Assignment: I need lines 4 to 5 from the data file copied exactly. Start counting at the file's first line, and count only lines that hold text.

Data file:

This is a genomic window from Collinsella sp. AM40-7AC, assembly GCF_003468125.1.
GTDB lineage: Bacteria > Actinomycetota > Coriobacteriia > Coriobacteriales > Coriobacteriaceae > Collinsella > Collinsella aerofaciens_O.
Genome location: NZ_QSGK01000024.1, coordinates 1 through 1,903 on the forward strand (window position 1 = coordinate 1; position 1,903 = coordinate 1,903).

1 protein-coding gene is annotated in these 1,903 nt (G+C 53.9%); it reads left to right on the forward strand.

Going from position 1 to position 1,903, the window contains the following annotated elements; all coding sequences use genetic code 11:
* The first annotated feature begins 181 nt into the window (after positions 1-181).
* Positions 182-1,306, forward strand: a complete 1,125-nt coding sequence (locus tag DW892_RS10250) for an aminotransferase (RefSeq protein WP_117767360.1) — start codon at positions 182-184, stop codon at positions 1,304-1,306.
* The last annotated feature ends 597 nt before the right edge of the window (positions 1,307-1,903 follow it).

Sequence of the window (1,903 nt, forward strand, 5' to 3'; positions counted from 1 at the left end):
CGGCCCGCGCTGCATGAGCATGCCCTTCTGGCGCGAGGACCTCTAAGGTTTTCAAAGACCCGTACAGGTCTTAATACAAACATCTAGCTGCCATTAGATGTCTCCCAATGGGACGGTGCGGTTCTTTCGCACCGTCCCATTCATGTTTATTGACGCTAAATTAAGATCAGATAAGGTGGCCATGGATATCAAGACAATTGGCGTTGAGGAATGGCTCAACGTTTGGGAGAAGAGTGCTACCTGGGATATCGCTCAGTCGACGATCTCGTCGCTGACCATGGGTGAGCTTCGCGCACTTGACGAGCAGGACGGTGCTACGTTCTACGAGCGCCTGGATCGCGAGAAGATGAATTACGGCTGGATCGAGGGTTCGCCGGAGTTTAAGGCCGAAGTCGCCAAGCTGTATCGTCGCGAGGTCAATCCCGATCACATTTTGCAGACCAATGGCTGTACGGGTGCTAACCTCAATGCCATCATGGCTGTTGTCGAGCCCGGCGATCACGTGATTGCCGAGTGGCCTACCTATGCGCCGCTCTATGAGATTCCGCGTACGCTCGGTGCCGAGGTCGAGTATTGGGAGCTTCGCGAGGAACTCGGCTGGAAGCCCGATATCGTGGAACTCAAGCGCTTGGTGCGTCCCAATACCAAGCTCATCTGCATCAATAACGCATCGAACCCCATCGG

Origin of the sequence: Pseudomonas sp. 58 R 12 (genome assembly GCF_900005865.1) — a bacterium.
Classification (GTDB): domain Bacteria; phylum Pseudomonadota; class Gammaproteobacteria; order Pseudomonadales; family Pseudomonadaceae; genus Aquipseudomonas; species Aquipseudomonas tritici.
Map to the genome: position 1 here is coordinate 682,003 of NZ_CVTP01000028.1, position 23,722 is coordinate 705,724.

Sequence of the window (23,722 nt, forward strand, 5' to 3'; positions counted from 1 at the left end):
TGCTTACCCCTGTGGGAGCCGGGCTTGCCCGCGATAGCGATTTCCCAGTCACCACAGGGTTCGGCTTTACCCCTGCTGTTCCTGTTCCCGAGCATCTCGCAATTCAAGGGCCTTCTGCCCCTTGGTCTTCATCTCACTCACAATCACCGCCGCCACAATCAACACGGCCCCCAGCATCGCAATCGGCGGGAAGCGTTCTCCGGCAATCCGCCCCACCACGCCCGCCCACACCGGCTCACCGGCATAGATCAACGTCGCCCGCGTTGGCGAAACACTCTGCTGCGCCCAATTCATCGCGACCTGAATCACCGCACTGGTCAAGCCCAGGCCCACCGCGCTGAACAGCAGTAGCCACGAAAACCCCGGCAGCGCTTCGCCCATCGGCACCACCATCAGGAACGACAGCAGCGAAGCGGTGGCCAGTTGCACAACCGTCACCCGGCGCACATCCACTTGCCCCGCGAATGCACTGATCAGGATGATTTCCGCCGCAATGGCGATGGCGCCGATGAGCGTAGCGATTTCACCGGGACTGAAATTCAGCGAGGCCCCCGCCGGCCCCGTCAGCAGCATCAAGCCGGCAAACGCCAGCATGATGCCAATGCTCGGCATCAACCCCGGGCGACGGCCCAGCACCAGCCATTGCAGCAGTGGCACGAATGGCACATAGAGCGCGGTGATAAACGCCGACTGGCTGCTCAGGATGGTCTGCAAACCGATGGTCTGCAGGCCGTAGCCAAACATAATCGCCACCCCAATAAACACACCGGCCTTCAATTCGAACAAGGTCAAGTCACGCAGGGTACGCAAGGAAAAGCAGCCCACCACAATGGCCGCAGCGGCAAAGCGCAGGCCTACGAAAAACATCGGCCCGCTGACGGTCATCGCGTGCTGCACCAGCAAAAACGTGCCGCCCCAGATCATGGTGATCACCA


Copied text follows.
1 protein-coding gene is annotated in these 1,903 nt (G+C 53.9%); it reads left to right on the forward strand.

Going from position 1 to position 1,903, the window contains the following annotated elements; all coding sequences use genetic code 11: